What is breast ironing and how common is it in the UK?
School says sorry for asking children as young as 11 to research the harmful practice
A headteacher has apologised after pupils turned to the internet to research “inappropriate” homework topics including pornography and breast ironing.
Students as young as 11 were asked to “define” practices and issues that also included female genital mutilation, wet dreams, trafficking and male circumcision.
The work was given to pupils in years 7, 8 and 9 at Hull’s Archbishop Sentamu Academy as part of their Personal, Social and Health Education (PSHE) learning, the Hull Daily Mail reports.
Following complaints from parents, head teacher Chay Bell said that students “were not directed to research these topics themselves on the internet, because all the answers to the questions posed are contained in the teacher-produced materials we shared”.
But he added: “I am genuinely sorry if parents or students have unnecessarily researched any of these phrases and for any offence caused by this mistake.”
Speaking to the local newspaper, a parent named only as “Mrs Taylor” said: “It was asking about male circumcision, breast ironing... I don’t even know what that is myself.”
The National Education Union said last year that breast ironing awareness should be made part of the mandatory school curriculum to protect young girls from abuse, as the BBC reported at the time.
What does breast ironing involve?
Breast ironing uses heated objects, including stones and hammers, to flatten a girl’s breasts and stop them from developing.
It’s typically carried out when the girls are aged between 11 and 15, as they enter puberty, and is often done by the victim's own family under the “misguided intention” of protecting her from rape and sexual harassment, according to the United Nations.
One victim from Cameroon told Channel 4 News: “I remember my dad kept going on and on about the fact my breasts were coming out [and said:] ‘Men are going to be looking at her.’”
Ann Marie Christian, a UK-based safeguarding practitioner, said she met a teacher from a London school whose pupil had been breast-ironed by her mother when they lived in a west African country.
“She described it as a formality, something they just did every day, a chore, like washing up,” Christian told The Guardian.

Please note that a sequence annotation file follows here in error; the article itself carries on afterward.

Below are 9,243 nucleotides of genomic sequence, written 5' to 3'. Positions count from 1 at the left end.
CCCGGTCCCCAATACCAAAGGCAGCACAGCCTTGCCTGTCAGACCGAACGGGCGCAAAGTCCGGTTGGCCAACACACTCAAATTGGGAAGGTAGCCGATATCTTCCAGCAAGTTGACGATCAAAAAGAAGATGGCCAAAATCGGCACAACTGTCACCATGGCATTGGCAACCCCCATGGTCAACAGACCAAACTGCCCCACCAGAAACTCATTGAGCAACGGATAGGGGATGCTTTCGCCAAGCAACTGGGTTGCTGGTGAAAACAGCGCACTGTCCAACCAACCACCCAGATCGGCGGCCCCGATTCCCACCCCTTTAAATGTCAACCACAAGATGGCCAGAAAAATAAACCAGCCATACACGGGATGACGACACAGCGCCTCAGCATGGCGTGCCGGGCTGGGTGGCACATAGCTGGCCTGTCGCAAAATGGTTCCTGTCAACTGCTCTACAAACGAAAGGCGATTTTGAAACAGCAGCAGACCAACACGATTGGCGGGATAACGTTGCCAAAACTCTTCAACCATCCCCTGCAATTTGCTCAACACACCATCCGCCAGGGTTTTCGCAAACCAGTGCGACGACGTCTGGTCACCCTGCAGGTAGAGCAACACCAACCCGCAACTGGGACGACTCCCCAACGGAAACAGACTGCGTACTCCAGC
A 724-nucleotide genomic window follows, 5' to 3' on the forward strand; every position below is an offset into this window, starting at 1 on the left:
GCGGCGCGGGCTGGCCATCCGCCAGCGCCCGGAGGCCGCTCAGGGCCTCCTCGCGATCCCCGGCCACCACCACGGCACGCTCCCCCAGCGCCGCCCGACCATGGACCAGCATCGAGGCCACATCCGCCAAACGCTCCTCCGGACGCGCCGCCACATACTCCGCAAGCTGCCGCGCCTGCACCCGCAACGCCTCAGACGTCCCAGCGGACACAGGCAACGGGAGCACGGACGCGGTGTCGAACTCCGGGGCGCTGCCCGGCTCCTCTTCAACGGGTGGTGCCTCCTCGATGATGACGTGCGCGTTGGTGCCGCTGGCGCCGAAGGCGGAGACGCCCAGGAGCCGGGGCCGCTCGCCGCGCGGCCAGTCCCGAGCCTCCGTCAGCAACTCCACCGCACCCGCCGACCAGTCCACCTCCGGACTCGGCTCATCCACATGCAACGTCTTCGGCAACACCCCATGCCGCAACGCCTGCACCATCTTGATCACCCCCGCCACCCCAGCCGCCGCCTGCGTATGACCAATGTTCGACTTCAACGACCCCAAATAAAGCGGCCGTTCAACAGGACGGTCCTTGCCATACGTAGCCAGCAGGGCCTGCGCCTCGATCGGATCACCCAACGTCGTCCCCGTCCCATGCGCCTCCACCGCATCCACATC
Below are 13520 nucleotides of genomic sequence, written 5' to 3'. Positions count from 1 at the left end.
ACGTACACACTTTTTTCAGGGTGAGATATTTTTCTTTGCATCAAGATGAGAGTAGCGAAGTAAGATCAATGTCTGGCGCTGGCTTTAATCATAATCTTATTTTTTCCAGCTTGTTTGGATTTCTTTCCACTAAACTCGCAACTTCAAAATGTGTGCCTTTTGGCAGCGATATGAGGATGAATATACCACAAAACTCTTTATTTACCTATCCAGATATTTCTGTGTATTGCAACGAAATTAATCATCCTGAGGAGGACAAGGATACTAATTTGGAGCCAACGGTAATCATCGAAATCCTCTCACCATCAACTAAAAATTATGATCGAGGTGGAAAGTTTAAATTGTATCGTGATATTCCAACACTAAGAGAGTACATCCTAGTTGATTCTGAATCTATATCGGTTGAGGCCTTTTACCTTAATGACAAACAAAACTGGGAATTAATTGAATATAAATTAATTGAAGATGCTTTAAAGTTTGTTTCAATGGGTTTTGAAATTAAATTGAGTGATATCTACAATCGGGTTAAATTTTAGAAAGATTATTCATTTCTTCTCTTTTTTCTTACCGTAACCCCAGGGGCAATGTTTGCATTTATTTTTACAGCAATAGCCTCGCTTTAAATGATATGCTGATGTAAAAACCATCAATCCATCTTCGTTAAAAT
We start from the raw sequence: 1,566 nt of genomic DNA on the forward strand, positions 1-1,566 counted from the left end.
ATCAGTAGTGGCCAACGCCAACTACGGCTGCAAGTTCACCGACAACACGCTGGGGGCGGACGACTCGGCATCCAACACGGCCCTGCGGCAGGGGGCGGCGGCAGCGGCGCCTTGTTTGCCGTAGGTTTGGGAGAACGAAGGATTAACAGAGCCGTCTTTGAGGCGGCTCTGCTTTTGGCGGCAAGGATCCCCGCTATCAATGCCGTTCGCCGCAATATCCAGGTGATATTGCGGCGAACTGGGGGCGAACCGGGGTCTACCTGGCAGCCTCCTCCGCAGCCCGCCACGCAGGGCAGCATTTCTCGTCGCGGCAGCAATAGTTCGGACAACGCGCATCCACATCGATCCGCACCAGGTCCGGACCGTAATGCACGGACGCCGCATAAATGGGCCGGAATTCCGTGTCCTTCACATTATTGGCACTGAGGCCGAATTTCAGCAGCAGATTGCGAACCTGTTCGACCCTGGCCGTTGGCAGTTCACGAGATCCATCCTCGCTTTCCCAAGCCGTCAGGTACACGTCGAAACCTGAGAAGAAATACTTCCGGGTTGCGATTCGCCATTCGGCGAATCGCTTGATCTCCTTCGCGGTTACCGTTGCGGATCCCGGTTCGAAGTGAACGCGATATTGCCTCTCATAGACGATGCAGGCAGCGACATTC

As well as extreme pain and psychological damage, the practice puts the young women at increased risk of developing cysts, infections and even cancer.
“A lot of the [victims] have inverted nipples; they're not able to breastfeed their children,” Geraldine Yenwo, the founder of Came Women and Girls Development Organisation, told Sky News.
Where does it happen?
According to UN estimates, up to 3.8 million girls worldwide are affected. Breast ironing is particularly widespread in the West African nations of Cameroon, Guinea-Bissau, Chad, Togo and Benin.
“In Cameroon, up to 50 per cent of girls as young as ten years old undergo terribly painful breast ironing on a daily basis,” the organisation says.
How prevalent is it in the UK?
It is thought that about 1,000 girls in West African communities across the UK have been subjected to the practice, but the figure could be much higher.
Community workers in London, Yorkshire, Essex and the West Midlands have all reported cases of breast ironing, but the custom is extremely secretive and there is no official data on how widespread it is, says The Guardian.
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Why is it not illegal?
There is no specific law banning breast ironing in the UK and no-one has ever been prosecuted for carrying out the practice.
However, offenders can be prosecuted for a range of crimes, including common assault, child cruelty and grievous bodily harm, the equalities minister, Susan Williams, said last month.
“Breast ironing is child abuse and it is illegal,” she said. “No one should suffer because of who they are or which community they are born into.”
Jess Phillips, the Labour MP for Birmingham Yardley, said that like FGM, breast ironing and other harmful cultural practices are “complex issues to solve”.
However, “we must do all we can to educate communities against the practices and seek to prosecute perpetrators and protect victims,” she added.
The Home Office has said teachers have a duty to report concerns.